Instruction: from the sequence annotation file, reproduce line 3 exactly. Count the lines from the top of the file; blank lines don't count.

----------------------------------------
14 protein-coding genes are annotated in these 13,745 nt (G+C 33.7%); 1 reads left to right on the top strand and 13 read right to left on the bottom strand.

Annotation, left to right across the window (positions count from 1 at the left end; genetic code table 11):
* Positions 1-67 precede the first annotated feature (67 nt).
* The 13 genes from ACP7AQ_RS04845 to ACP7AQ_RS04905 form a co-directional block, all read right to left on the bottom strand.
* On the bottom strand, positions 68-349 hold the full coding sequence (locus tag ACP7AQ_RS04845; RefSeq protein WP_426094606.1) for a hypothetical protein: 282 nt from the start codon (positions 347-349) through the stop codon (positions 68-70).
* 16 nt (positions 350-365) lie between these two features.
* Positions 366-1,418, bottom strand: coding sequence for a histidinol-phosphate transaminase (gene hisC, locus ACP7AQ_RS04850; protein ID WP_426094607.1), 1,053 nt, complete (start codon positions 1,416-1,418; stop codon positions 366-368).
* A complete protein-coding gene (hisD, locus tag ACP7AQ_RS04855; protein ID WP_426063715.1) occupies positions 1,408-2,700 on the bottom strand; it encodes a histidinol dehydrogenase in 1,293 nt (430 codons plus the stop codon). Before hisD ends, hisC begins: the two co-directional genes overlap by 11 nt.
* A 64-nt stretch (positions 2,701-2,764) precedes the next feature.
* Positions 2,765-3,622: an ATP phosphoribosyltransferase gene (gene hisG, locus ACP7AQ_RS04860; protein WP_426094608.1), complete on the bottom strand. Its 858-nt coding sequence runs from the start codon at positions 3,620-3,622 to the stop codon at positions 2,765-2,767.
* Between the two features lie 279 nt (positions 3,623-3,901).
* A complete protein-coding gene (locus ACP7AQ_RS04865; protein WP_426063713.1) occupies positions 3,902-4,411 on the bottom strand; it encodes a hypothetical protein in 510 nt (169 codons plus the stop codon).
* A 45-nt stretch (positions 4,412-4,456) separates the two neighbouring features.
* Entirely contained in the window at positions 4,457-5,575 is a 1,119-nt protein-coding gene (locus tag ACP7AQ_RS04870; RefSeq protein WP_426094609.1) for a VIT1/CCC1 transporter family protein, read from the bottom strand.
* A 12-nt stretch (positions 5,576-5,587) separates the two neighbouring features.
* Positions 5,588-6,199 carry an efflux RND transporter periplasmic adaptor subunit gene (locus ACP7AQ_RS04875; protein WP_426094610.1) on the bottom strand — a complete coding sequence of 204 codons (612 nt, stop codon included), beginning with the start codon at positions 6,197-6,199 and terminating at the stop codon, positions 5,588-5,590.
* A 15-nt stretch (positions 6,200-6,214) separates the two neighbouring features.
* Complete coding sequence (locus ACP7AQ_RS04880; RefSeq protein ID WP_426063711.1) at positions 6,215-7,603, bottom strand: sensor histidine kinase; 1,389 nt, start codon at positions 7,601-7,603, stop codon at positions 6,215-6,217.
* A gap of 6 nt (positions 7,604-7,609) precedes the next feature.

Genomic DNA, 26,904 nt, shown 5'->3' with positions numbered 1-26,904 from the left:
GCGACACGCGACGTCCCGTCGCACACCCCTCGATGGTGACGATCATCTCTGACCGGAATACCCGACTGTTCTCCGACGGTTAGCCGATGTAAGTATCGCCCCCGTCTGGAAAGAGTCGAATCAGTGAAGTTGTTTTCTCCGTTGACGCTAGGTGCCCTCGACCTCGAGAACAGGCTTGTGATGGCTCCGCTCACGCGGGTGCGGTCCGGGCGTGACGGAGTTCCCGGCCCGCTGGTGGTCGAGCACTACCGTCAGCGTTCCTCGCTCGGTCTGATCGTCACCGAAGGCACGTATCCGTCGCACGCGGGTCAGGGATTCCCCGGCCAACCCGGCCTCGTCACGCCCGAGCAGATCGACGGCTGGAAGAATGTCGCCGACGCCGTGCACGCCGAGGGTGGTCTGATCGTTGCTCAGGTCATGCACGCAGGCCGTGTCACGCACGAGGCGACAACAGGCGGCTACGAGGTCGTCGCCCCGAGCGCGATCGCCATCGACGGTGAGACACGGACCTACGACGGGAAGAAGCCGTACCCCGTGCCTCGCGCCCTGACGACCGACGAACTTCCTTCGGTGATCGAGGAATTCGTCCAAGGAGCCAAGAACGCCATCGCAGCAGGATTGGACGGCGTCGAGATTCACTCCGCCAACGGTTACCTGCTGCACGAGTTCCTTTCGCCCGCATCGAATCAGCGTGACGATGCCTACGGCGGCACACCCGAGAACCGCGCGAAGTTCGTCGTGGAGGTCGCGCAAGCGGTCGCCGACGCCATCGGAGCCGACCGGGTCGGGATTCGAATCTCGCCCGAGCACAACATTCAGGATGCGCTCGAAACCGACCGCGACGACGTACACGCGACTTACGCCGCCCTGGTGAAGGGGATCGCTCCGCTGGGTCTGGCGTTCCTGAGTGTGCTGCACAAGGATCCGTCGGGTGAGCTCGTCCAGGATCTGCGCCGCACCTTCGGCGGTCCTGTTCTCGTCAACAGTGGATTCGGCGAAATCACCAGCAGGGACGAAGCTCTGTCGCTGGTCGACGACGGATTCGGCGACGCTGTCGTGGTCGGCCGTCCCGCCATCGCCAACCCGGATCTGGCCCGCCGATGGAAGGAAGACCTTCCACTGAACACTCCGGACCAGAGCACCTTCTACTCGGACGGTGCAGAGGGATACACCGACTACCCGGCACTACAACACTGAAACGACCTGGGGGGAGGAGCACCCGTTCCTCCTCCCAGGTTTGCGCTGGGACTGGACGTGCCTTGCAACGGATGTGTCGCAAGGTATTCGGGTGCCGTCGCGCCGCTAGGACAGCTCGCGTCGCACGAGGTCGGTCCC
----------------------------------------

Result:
* Positions 1-67 precede the first annotated feature (67 nt).